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Cycle 8 (2019 Deadline)

Optimization of perennial grasses to improve forage production in Tunisia (OPGIFT)

PI: Salma Sai Kachout (, National Institute of Agronomy Research of Tunisia
U.S. Partner: Niall Hanan, New Mexico State University (funded by the National Aeronautics and Space Administration)
Project dates: To be determined

Project Overview:

The Mediterranean climate of North Africa is characterized by hot and dry summers and cool wet winters, and most global climate models show that the water supply will be much lower and the air temperatures significantly higher in the coming decades, especially during the summertime. Crop productivity and biomass are typically low under low-rainfall dryland agricultural systems due to abiotic stresses and low input levels (Twomlow, Hove, and Mupangwa, 2008). Moreover, more frequent droughts and other climatic risks further exacerbate these trends. This is evident in Tunisia, where wheat and barley production in 2010 was down 33% over the five-year average, due to low rainfall ( In Tunisia, livestock production also plays a very important socioeconomic role, but limited access to year-round forage for livestock is a major constraint to the development of more commercial, diversified, and profitable livestock activities. A more effective application of agronomic science and improved technologies is, therefore, necessary to support the diversification of livestock production. Perennial grasses grown for livestock are generally drought resistant and require relatively low inputs. They have recently attracted steady interest due to their extensive environmental benefits both at global and agricultural community-scale. Compared to traditional row crops, perennial grasses require lower energy inputs (fertilizers, pesticides, etc.), can be grown on less productive cropland, and provide benefits in terms of soil structure and stability, soil quality, and biodiversity. The main objective of this project is to identify high-yielding perennial grasses suitable for Tunisian conditions, optimizing the production chains in order to provide a stable source of biomass to ruminants. To do this, the principal investigator and her colleagues collect and characterize the genetic diversity and physiological traits of both the endemic perennial grasses and novel varieties of plants suitable for Tunisia. They will also study agricultural practices that are intended to increase the yield, quality, and income of farmers raising perennial grasses and identify appropriate ruminant diets based on perennial grasses to meet energy and protein requirements at different stages of production. Finally, they will develop capacity for mapping the grazing lands and trends in forage production in Tunisia using long-term data and methods developed by the U.S. partner, Dr. Niall Hanan.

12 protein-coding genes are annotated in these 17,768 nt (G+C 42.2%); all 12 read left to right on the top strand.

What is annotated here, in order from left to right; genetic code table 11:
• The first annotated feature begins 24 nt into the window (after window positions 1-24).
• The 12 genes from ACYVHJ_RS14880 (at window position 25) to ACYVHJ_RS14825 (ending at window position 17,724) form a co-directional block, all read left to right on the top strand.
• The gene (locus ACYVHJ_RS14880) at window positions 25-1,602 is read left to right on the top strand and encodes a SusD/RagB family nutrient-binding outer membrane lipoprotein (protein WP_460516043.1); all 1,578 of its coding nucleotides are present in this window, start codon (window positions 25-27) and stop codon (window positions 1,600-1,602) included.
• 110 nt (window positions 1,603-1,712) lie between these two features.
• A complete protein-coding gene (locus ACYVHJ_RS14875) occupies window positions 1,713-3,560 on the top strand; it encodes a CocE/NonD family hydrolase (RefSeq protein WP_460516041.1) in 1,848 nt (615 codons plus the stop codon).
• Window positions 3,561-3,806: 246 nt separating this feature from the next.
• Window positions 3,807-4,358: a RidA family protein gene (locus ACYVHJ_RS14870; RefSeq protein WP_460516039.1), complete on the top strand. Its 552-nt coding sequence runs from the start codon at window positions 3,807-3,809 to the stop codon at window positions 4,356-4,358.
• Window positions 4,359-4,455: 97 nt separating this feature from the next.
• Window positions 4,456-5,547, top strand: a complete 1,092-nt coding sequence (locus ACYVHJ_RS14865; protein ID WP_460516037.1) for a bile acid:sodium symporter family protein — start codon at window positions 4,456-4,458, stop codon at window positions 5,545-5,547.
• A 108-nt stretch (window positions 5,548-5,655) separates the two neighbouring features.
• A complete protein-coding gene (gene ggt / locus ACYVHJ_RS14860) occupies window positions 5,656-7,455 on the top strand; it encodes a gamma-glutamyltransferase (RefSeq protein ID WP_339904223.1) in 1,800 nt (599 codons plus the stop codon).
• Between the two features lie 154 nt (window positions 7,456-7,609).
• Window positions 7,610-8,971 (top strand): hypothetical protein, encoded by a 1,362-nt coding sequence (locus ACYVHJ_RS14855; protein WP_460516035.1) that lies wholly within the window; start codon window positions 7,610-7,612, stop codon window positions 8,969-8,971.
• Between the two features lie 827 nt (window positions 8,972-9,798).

The research team is convinced that the achievement of their objectives will enhance livestock performance, provide the basis for a sustainable farming system, and contribute to the empowerment and livelihoods of rural communities. All studied perennial crops are expected to help diversify farming activities, provide new opportunity to farmers and the rural economy, and facilitate improved infrastructure for harvesting, storage, transport, and logistics. Informed by insights into the available land resource and thus the potential market for improve planting material, the researchers will be well positioned to suggest to policymakers a national perennial grass strategy that will contribute to public and private breeding efforts in Tunisia.

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